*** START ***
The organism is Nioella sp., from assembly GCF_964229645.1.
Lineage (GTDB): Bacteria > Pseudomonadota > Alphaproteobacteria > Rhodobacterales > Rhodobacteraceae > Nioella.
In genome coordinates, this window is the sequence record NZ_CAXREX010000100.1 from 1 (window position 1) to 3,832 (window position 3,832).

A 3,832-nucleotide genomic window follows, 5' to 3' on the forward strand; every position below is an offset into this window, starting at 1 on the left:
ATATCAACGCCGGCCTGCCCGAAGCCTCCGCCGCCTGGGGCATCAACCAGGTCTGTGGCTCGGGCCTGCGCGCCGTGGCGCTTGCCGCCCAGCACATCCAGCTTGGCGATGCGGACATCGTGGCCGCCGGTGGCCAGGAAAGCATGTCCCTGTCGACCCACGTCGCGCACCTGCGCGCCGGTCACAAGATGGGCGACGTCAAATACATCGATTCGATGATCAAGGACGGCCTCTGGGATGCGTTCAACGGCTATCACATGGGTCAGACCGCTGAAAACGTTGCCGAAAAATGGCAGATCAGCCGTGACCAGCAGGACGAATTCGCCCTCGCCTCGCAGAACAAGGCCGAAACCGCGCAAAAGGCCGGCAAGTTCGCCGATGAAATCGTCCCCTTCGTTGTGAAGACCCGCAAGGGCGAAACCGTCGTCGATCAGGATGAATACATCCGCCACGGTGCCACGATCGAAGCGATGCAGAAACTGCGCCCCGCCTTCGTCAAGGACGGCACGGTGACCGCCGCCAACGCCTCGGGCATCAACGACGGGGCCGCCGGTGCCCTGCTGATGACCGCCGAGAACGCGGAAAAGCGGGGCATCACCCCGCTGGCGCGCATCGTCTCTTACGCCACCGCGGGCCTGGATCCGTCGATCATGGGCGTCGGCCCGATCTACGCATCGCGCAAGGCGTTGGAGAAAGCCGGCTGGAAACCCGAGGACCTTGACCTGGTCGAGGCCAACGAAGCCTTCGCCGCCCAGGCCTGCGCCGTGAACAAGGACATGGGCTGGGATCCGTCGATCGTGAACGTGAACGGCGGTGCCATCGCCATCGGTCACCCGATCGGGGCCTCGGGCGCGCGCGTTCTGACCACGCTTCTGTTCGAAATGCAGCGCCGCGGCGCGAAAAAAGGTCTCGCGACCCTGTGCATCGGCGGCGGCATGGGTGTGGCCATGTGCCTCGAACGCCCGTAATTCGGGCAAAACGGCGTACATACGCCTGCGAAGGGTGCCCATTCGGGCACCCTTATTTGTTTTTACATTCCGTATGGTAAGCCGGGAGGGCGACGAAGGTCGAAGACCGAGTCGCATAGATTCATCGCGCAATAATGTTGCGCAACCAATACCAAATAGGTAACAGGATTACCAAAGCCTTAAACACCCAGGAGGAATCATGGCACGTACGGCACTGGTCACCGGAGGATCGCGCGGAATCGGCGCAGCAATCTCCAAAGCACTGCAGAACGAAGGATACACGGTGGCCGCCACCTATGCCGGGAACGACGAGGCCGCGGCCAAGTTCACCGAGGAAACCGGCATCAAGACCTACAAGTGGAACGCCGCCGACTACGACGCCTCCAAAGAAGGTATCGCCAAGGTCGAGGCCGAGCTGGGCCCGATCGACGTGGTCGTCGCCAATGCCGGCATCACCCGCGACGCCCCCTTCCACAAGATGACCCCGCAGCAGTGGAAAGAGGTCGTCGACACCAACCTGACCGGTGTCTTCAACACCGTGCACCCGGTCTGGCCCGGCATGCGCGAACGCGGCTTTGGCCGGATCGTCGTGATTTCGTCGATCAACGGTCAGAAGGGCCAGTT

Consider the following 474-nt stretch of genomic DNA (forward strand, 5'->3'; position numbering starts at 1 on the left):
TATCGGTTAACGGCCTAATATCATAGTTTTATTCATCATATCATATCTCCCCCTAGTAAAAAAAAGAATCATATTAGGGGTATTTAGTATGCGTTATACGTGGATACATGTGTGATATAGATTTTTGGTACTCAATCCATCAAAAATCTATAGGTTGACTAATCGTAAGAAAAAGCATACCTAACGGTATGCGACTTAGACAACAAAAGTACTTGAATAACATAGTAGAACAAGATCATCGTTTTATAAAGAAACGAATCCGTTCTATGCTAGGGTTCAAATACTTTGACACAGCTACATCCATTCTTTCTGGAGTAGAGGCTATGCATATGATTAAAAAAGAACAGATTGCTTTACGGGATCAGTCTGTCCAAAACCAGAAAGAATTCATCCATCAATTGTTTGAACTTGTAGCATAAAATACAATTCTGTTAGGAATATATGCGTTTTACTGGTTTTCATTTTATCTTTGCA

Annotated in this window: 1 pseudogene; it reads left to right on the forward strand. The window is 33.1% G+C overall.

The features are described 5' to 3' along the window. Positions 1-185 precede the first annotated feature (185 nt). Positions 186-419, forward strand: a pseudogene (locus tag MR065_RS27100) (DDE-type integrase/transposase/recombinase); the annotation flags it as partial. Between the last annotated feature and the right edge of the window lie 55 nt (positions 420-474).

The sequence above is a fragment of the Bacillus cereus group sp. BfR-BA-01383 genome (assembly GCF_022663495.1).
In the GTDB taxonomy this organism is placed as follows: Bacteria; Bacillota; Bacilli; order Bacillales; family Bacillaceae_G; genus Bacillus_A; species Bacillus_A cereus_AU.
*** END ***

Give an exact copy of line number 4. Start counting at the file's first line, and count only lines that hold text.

A 3,832-nucleotide genomic window follows, 5' to 3' on the forward strand; every position below is an offset into this window, starting at 1 on the left: